East Hamp­ton vot­ers re­ject $15.17M bud­get pack­age

The Middletown Press (Middletown, CT) - - Front Page - By Jeff Mill jeff.mill@hearst­medi­act.com.

EAST HAMP­TON — Vot­ers Tues­day over­whelm­ing re­jected the gen­eral gov­ern­ment bud­get in a re-vote that ap­peared to fo­cus on an ear­lier re­duc­tion in the Board of Ed­u­ca­tion bud­get.

The re­sult has spawned a range of com­pli­ca­tions.

In the orig­i­nal ref­er­en­dum vote May 14, the gen­eral gov­ern­ment (or town) bud­get was de­feated by three votes, while the ed­u­ca­tion bud­get sailed through to ap­proval. The de­feat of the $15.17 mil­lion gen­eral gov­ern­ment bud­get — which ac­counts of all none­d­u­ca­tion spend­ing — re­quired a revote, which took place dur­ing 14-hour ref­er­en­dum Tues­day.

This time, the mar­gin of de­feat was 170 votes.

A to­tal of 1,404 peo­ple voted (12 by ab­sen­tee bal­lots) out of the 8,633 el­i­gi­ble to do so, moder­a­tor Robert “Red” McKin­ney said.

The Board of Fi­nance will meet Mon­day to de­cide how to pro­ceed.

In East Hamp­ton, a no vote on a bud­get means the bud­get will be re­duced. How­ever, Fi­nance Board Chair­man Michael Rose said Tues­day he does not be­lieve the in­for­mal rule should ap­ply in this in­stance.

“I don’t look at this as a sig­nal from the vot­ers that they want the bud­get cut,” Rose said just af­ter the vote to­tals were an­nounced. In­stead, Rose said he looked upon the de­feat as a mes­sage from ed­u­ca­tion sup­port­ers that “they want money put back in to a sup­ple­men­tal ap­pro­pri­a­tion to the Board of Ed.”

How­ever, the Town Coun­cil has al­ready al­lo­cated much of money from a state grant to be used to pay down the an­tic­i­pated in­crease in the tax rate.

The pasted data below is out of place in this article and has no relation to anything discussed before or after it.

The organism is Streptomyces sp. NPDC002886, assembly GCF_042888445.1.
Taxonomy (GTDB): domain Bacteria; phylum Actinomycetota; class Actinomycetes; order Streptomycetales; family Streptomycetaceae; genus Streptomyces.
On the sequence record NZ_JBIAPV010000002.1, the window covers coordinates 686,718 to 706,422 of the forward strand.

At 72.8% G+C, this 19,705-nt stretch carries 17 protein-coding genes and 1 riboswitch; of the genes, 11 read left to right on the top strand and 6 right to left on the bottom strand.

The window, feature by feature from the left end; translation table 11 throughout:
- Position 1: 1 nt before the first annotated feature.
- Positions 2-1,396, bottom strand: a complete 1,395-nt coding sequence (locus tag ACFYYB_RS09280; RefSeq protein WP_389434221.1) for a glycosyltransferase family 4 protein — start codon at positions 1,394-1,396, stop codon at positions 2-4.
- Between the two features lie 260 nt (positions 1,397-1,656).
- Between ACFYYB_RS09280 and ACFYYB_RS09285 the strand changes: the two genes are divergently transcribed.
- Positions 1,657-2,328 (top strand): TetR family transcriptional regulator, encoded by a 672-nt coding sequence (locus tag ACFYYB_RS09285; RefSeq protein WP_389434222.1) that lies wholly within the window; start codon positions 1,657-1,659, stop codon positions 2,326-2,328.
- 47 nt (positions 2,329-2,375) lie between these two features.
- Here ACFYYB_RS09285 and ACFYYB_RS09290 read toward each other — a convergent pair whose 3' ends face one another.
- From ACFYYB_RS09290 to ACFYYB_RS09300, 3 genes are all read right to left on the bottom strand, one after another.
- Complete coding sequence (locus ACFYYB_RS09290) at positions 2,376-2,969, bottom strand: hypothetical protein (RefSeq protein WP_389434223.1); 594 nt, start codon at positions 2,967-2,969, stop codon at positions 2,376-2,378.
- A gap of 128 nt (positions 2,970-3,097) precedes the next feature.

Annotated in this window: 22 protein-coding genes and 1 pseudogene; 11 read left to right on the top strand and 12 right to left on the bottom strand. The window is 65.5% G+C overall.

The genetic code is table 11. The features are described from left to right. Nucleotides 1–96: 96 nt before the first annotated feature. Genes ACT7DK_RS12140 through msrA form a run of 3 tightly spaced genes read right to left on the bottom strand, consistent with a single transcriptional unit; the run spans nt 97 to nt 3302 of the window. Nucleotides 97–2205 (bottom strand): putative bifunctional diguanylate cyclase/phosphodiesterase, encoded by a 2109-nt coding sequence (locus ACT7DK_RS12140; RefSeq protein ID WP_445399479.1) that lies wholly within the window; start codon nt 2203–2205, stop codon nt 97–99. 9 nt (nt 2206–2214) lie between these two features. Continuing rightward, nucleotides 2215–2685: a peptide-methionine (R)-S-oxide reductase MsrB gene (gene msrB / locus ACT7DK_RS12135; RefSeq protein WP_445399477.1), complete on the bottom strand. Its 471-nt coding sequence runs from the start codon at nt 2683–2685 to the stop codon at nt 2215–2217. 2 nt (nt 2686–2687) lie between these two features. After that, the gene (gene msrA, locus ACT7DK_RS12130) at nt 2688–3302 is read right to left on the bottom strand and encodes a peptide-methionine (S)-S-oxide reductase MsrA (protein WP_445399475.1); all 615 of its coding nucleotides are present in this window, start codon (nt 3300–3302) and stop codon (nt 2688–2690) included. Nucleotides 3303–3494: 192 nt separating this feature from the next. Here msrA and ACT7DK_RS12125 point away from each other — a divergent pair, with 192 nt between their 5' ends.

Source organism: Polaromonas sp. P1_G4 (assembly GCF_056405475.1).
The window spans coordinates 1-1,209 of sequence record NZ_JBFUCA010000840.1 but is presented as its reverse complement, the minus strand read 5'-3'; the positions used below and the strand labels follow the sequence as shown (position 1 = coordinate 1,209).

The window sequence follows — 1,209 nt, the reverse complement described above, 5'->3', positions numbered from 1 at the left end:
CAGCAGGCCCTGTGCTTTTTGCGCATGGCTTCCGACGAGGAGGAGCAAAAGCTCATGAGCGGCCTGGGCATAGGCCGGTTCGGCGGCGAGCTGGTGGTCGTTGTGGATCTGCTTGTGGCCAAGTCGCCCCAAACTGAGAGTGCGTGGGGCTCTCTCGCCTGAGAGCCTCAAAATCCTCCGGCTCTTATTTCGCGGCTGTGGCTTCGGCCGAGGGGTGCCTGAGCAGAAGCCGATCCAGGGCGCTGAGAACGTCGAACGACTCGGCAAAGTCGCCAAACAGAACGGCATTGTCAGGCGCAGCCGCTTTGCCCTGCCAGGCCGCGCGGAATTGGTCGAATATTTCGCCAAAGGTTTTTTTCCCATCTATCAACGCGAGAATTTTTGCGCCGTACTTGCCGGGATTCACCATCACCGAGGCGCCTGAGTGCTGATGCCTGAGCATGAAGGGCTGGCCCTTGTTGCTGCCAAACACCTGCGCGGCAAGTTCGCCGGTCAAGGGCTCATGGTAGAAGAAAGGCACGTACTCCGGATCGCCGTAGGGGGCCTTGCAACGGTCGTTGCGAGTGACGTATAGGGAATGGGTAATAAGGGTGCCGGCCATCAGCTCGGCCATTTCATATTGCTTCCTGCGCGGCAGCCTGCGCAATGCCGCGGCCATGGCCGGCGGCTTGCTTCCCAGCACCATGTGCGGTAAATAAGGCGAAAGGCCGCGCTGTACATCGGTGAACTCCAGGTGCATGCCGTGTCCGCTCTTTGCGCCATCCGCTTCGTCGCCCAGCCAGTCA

The $700,000 in Ed­u­ca­tion Cost Shar­ing funds were part of a last-minute bill ap­proved by the Gen­eral As­sem­bly dur­ing the dy­ing hours of the leg­isla­tive ses­sion. Gov. Dan­nel P. Mal­loy, mean­while, has ar­gued he re­tains the power to can­cel the ECS grants to the cities and towns.

In the mean­time, an­tic­i­pat­ing the bud­get might not pass, the town coun­cil ear­lier Tues­day evening set a tem­po­rary tax rate at the cur­rent rate of 31.32 mills. The coun­cil’s ac­tion will en­able As­ses­sor Gail Gwiaz­dowski and As­ses­sor’s As­sis­tant Kathi Race to pre­pare the tax bills that will go out later this month.

How­ever, once the gen­eral gov­ern­ment bud­get is fi­nally ap­proved, it will also force the town to send out a sup­ple­men­tal tax bill, Town Man­ager Michael Manis­calco ac­knowl­edged.

The usual pat­tern in town is for the ed­u­ca­tion bud­get to be voted down while res­i­dents give their OK to ap­prove the town bud­get. How­ever, this year that for­mula was turned on its head.

The Board of Ed­u­ca­tion had pre­sented a bud­get call­ing for a 3.73 per­cent in­crease in spend­ing in the 2018-19 fis­cal year which be­gins July 1. The fi­nance board’s Repub­li­can ma­jor­ity dra­mat­i­cally scaled back the size of the in­crease, re­duc­ing the pro­posed in­crease by $670,000, a 1.5 per­cent hike.

That de­ci­sion raised the hack­les of a num­ber of ed­u­ca­tion sup­port­ers who al­ter­nately begged, pleaded or de­manded a restora­tion of some or all of the de­crease. When that change was not forth­com­ing, they hit upon an­other ap­proach: vot­ing down the gen­eral gov­ern­ment bud­get as a way of ex­press­ing their up­set over the re­duc­tion in ed­u­ca­tion fund­ing.

Some sup­port­ers were also an­gered be­cause town of­fi­cials would not au­to­mat­i­cally com­mit to us­ing some or all of a $700,000 state grant to re­store fund­ing for ed­u­ca­tion. How­ever, by vot­ing down the gen­eral gov­ern­ment bud­get, ed­u­ca­tion sup­port­ers have placed in jeop­ardy cap­i­tal items that ben­e­fit the schools, in­clud­ing safety door locks for class­rooms and funds for com­puter tablets for stu­dents and Chrome­books for teach­ers.

In East Hamp­ton, spend­ing for cap­i­tal items is con­tained in the town bud­get.

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